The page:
Thursday, September 20, 2012
Liturgical prayer and the formation of the Christian
Recently I've had to focus more than normal on just getting through the prayers. And yet I know there is power in those prayers. I know there is joy and peace to be found in the words spoken by millions of faithful people, day in and day out over the church's long history.
One of the ways I am trying to revive my passion for prayer is through the deliberate reading of the Psalms. Lately I have been using the daily cycle out of the Book of Common Prayer that allows the person to pray through the Psalms in a 30 day span of time. Notice how I used the words "pray through," and not "read through." There is a difference and there in might lie some of the trouble I've been encountering.
I gotten in the habit of viewing the daily office prayers as just another task in a busy day, and I've forgotten it is a moment when I encounter the living God who created heaven and earth. I often find when I rush through the words I forget to listen to God as He tries to speak to me through those very same words, and most especially through the words of the Psalms. They are the bible in miniature.
The Psalms appointed for the morning of the 20th day of the month are Psalms 102 and 103...
Bless the LORD, O my soul, * and all that is within me, bless his holy Name.
Bless the LORD, O my soul, * and forget not all his benefits.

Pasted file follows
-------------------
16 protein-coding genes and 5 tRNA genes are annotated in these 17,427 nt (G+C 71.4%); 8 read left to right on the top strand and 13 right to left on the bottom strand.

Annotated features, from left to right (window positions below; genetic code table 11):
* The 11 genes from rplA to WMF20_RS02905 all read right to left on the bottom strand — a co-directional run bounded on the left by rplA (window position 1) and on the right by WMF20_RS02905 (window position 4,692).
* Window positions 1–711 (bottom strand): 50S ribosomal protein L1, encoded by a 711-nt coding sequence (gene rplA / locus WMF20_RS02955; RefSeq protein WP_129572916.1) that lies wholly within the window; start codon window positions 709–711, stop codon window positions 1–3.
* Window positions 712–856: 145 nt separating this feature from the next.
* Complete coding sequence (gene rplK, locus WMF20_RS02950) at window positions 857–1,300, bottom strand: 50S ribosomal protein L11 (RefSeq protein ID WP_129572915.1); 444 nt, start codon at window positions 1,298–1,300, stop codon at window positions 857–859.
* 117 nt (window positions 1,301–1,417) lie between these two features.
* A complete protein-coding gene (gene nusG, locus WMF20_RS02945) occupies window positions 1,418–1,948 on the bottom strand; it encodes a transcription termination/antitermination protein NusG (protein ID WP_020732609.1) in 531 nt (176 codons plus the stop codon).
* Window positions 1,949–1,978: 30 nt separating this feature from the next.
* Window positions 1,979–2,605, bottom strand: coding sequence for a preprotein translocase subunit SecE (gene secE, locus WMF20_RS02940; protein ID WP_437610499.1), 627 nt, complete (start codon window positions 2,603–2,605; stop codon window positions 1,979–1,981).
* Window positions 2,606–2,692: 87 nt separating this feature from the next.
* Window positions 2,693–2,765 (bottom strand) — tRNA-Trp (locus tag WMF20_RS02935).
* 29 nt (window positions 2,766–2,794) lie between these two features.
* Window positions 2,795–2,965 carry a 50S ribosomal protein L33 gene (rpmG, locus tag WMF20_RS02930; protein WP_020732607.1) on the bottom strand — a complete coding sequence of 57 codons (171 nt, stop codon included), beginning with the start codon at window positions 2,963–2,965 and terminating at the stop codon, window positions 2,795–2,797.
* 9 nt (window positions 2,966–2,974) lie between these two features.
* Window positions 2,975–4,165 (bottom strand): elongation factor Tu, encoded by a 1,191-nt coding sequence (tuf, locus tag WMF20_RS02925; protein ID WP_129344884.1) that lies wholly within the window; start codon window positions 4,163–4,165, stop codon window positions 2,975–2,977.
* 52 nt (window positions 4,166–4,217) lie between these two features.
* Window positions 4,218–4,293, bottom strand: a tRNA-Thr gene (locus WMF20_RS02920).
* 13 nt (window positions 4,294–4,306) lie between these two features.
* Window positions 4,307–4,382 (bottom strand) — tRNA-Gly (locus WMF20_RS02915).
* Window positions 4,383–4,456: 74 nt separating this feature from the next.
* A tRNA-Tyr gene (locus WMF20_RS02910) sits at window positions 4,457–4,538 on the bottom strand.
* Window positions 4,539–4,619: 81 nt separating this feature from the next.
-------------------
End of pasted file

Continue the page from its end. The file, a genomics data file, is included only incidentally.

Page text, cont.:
He forgives all your sins * and heals all your infirmities;
He redeems your life from the grave * and crowns you with mercy and loving-kindness;
He satisfies you with good things, * and your youth is renewed like an eagle's.
The LORD executes righteousness * and judgment for all who are oppressed.
He made his ways known to Moses * and his works to the children of Israel.
The LORD is full of compassion and mercy, * slow to anger and of great kindness.
It's something I have to work on a little. But it doesn't worry me too much. Like most people, there are ebbs and flows to my prayer life, and I am thankful in all of those moments I have the liturgy of the Church to keep me focused...even if I take it for granted...and even when I forget to listen to God speaking through those prayers. But most especially, I am grateful in those moment when I do forget, for it is then that the prayers help me remember.